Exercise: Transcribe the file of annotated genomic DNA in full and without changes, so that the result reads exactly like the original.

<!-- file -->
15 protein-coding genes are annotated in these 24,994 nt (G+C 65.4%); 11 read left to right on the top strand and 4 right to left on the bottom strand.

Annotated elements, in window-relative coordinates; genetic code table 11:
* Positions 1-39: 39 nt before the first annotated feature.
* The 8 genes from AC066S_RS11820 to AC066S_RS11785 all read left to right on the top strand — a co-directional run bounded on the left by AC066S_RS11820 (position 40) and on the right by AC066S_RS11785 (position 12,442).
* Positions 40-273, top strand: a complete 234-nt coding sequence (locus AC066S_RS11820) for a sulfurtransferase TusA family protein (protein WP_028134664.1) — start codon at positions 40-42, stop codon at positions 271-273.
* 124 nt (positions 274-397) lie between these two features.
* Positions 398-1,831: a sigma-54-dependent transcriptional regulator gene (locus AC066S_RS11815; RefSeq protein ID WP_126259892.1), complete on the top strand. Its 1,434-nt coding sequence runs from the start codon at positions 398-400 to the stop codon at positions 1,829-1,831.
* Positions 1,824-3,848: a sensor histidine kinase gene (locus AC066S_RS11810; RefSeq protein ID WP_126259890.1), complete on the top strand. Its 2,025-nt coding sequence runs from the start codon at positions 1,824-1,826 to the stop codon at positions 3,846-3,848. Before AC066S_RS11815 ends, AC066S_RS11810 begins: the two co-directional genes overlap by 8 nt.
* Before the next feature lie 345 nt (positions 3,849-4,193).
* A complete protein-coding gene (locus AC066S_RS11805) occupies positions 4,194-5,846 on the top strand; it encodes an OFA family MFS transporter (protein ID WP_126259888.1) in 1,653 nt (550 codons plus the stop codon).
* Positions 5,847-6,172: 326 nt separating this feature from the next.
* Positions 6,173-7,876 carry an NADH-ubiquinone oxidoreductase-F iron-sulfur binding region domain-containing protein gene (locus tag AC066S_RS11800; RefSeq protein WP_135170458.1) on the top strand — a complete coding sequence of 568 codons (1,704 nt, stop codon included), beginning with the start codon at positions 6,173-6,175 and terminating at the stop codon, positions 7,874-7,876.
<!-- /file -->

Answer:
15 protein-coding genes are annotated in these 24,994 nt (G+C 65.4%); 11 read left to right on the top strand and 4 right to left on the bottom strand.

Annotated elements, in window-relative coordinates; genetic code table 11:
* Positions 1-39: 39 nt before the first annotated feature.
* The 8 genes from AC066S_RS11820 to AC066S_RS11785 all read left to right on the top strand — a co-directional run bounded on the left by AC066S_RS11820 (position 40) and on the right by AC066S_RS11785 (position 12,442).
* Positions 40-273, top strand: a complete 234-nt coding sequence (locus AC066S_RS11820) for a sulfurtransferase TusA family protein (protein WP_028134664.1) — start codon at positions 40-42, stop codon at positions 271-273.
* 124 nt (positions 274-397) lie between these two features.
* Positions 398-1,831: a sigma-54-dependent transcriptional regulator gene (locus AC066S_RS11815; RefSeq protein ID WP_126259892.1), complete on the top strand. Its 1,434-nt coding sequence runs from the start codon at positions 398-400 to the stop codon at positions 1,829-1,831.
* Positions 1,824-3,848: a sensor histidine kinase gene (locus AC066S_RS11810; RefSeq protein ID WP_126259890.1), complete on the top strand. Its 2,025-nt coding sequence runs from the start codon at positions 1,824-1,826 to the stop codon at positions 3,846-3,848. Before AC066S_RS11815 ends, AC066S_RS11810 begins: the two co-directional genes overlap by 8 nt.
* Before the next feature lie 345 nt (positions 3,849-4,193).
* A complete protein-coding gene (locus AC066S_RS11805) occupies positions 4,194-5,846 on the top strand; it encodes an OFA family MFS transporter (protein ID WP_126259888.1) in 1,653 nt (550 codons plus the stop codon).
* Positions 5,847-6,172: 326 nt separating this feature from the next.
* Positions 6,173-7,876 carry an NADH-ubiquinone oxidoreductase-F iron-sulfur binding region domain-containing protein gene (locus tag AC066S_RS11800; RefSeq protein WP_135170458.1) on the top strand — a complete coding sequence of 568 codons (1,704 nt, stop codon included), beginning with the start codon at positions 6,173-6,175 and terminating at the stop codon, positions 7,874-7,876.